‘Fun Home,’ ‘Cu­ri­ous’ make big state­ments

Los Angeles Times - - CALENDAR - CHARLES McNULTY THEATER CRITIC

Broad­way went big this year. Big box of­fice, big at­ten­dance, big f lops and big state­ments.

The big­gest state­ment by far was “Fun Home” win­ning five Tonys, in­clud­ing the best mu­si­cal award, the grand­est and most lu­cra­tive prize of all. The show, based on the graphic mem­oir by les­bian car­toon­ist Alison Bechdel about her search for clues about her clos­eted gay fa­ther’s ap­par­ent sui­cide, is hardly your typ­i­cal Broad­way tourist bait.

“Fun Home” had an ac­claimed run at the Public Theater, and in pre­vi­ous eras that is where it would have re­mained — an off-Broad­way suc­cès d’es­time, taught in col­lege fem­i­nist theater cour­ses but largely ab­sent from the reper­toire. In the move up­town, the show, rather than be­ing pas­teur­ized for main­stream con­sump­tion, grew more con­fi­dently into it­self.

Sam Gold won for his di­rec­tion, Lisa Kron for her book and Jea­nine Te­sori and Kron for their score in the first all-fe­male win in this cat­e­gory. Michael Cerveris, por­tray­ing Alison’s fa­ther with un­com­mon psy­cho­log­i­cal dex­ter­ity, won for lead ac­tor in a mu­si­cal — a com­pet­i­tive race but one in which he de­served to fin­ish on top.

Ar­tis­ti­cally, there re­ally was no other choice. “An Amer­i­can in Paris,” re­cy­cling the Ge­orge and Ira Gersh­win song­book, was a breath­tak­ingly staged exer-

cise in baby boomer nos­tal­gia. But Tony vot­ers, rec­og­niz­ing that box of­fice re­ceipts aren’t a sub­sti­tute for dar­ing orig­i­nal­ity, al­lowed hearts and minds to pre­vail over wal­lets.

In a year of record Broad­way grosses ($1.36 bil­lion), it’s heart­en­ing to see com­mer­cial im­per­a­tives take a back seat. But then per­haps Broad­way is be­gin­ning to rec­og­nize how re­liant it is on non­profit theater in the U.S. and na­tion­ally sub­si­dized theater in Bri­tain. Th­ese are the lab­o­ra­to­ries that pro­duce not only a good chunk of the Great White Way’s hoard of gold but, more im­por­tant for the art form’s longevity, its cul­tural ca­chet.

A spe­cial Bri­tish Air­ways f light will need to be re­served for all the tro­phies head­ing back to the other side of the pond. David Hare’s “Sky­light” took home the Tony for best play re­vival. He­len Mir­ren, widely ex­pected to win for her por­trayal of Queen El­iz­a­beth II in Peter Mor­gan’s “The Au­di­ence,” was given the lead actress in a play award un­usu­ally early in the tele­cast—no rea­son to with­hold what ev­ery­one knew was in­evitable.

“The Cu­ri­ous In­ci­dent of the Dog in the Night-Time,” the Bri­tish im­port based on Mark Had­don’s novel about a teen who ap­pears to be autis­tic solv­ing a crime in which his fa­ther be­comes a prin­ci­pal sus­pect, was the other ma­jor win­ner of the night, tak­ing home five Tonys, in­clud­ing best play for Simon Stephens’ adap­ta­tion and lead ac­tor for Alex Sharp, a Broad­way newbie fresh out of Juil­liard.

Mar­i­anne El­liott, upon ac­cept­ing the award for best di­rec­tion, spoke of how gob­s­macked ev­ery­one as­so­ci­ated with “Cu­ri­ous In­ci­dent” has been about the tremen­dous in­ter­na­tional suc­cess of a show orig­i­nally in­tended for a small theater. Pre­serv­ing the in­tegrity of the drama, the way it at­tempts to the­atri­cal­ize the autis­tic way of pro­cess­ing the world, was the pri­or­ity, and El­liott and her team were richly re- warded for not com­pro­mis­ing their plan.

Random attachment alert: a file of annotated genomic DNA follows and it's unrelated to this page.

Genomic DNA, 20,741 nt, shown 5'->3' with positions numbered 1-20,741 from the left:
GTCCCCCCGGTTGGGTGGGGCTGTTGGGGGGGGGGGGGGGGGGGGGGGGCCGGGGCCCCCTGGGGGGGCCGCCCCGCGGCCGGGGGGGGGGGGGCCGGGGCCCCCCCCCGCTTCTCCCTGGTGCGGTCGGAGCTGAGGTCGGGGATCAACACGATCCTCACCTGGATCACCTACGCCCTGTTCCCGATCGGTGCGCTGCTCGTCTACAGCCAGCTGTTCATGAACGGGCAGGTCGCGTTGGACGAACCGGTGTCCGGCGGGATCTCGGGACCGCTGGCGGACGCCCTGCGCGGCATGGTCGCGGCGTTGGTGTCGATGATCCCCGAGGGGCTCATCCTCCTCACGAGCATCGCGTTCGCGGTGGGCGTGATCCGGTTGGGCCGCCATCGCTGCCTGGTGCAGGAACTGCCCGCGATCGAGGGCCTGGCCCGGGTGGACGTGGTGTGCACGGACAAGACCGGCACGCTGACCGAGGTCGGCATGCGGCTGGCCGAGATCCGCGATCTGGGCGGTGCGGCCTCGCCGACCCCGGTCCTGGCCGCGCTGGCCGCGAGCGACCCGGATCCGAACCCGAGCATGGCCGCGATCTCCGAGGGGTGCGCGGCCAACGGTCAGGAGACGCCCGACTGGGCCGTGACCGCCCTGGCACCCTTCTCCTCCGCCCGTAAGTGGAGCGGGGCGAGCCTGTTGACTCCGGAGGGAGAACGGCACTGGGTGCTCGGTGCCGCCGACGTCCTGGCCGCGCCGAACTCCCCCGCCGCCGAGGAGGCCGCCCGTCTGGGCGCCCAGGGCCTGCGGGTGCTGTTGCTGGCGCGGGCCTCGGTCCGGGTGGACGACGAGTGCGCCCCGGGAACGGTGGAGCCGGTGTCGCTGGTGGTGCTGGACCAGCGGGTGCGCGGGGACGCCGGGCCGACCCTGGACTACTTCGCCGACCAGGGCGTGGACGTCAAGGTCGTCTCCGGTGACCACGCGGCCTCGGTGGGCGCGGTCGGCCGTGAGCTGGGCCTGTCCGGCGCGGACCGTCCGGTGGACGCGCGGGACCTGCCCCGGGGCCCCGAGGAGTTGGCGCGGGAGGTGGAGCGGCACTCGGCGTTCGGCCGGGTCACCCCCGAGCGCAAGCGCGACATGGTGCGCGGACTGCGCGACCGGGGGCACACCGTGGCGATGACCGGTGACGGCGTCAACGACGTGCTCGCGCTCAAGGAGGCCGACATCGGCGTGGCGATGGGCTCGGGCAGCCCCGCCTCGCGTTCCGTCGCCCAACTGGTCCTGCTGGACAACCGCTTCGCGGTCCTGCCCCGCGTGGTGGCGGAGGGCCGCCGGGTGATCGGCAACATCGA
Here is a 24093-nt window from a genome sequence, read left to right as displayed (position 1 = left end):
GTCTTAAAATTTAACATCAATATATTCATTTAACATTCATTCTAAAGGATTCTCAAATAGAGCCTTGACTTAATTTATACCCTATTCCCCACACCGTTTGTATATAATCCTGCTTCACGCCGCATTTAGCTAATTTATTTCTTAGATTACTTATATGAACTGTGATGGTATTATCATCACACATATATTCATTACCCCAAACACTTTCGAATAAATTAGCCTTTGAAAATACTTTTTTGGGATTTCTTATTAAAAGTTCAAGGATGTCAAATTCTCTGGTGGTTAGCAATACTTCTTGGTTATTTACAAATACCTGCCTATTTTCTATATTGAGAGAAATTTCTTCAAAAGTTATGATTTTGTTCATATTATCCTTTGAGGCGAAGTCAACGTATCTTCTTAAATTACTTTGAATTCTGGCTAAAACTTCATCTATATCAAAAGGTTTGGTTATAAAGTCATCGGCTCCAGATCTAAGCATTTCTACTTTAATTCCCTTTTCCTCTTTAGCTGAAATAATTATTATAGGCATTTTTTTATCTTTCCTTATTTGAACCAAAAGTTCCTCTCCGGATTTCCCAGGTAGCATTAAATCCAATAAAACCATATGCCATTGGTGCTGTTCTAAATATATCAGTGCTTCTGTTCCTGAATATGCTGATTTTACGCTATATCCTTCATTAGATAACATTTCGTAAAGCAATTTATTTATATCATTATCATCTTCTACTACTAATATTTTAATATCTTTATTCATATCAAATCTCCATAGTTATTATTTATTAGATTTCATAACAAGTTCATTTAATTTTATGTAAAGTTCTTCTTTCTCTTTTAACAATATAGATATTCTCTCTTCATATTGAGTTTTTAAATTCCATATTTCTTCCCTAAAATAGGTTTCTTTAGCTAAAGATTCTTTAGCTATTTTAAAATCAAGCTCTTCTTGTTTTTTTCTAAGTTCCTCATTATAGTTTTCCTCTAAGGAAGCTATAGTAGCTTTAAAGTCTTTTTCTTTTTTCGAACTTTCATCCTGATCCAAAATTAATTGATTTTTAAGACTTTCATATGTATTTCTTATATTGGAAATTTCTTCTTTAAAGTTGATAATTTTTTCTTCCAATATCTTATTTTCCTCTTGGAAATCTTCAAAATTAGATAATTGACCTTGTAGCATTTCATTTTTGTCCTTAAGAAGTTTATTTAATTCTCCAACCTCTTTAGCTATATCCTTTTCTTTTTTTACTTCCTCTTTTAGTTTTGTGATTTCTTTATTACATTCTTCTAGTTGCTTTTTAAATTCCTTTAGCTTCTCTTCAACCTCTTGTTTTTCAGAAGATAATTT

The Lin­coln Cen­ter Theatre pro­duc­tion of “The King and I,” gor­geously staged by Bartlett Sher, won for best mu­si­cal re­vival. And in an­other mark of ex­cel­lent judg­ment by Tony vot­ers, the prize for best actress in a mu­si­cal went to the show’s star Kelli O’Hara, win­ning fi­nally on her sixth nom­i­na­tion for a per­for­mance dis­tin­guished by vo­cal beauty and soul­ful del­i­cacy.

Kristin Chenoweth was widely con­sid­ered to be the front run­ner for this award for her per­for­mance in “On the Twen­ti­eth Cen­tury.” But she can’t go home too dis­ap­pointed, hav­ing earned more fans as the frisky co­host of the CBS tele­cast with Alan Cum­ming. The show didn’t have the propul­sive mad­cap force that comes when Neil Pa­trick Har­ris or Hugh Jackman is the mas­ter of cer­e­monies, but it had a wel­com­ing en­tre nous en­ergy—theater peo­ple ex­tend­ing a wide communal em­brace to ev­ery­one who loves the stage and its in­clu­sive val­ues.

One num­ber bravely ex­em­pli­fied this spirit — “Ring of Keys” from “Fun Home,” per­formed by Syd­ney Lu­cas, the youngest of the three ac­tresses who play Alison. In the song, as Kron de­scribed the mo­ment on Face­book be­fore the tele­cast, “a lit­tle tomboy sees a kin­dred spirit in a butch de­liv­ery woman,” adding that it’s “go­ing to be un­like any­thing that’s ever been on na­tional TV be­fore.”

The won­drous thing is that she wasn’t over­stat­ing mat­ters — and yet noth­ing at all seemed con­tro­ver­sial or out of place.

Imag­ine a night when the two big win­ners are a les­bian mu­si­cal and a play with a pro­tag­o­nist who is on the spec­trum. Broad­way is a big­ger busi­ness than ever, and the artis­tic chal­lenges that go along with this are for­mi­da­ble.

But th­ese Tony Awards speak to a new ma­tu­rity in our theater.

Charles Sykes Invision / AP

HE­LEN MIR­REN ju­bi­lantly ac­cepts the award for actress in a lead­ing role for “The Au­di­ence.”

Theo Wargo

MICHAEL CERVERIS, here per­form­ing a scene from “Fun Home,” won for lead ac­tor in a mu­si­cal.

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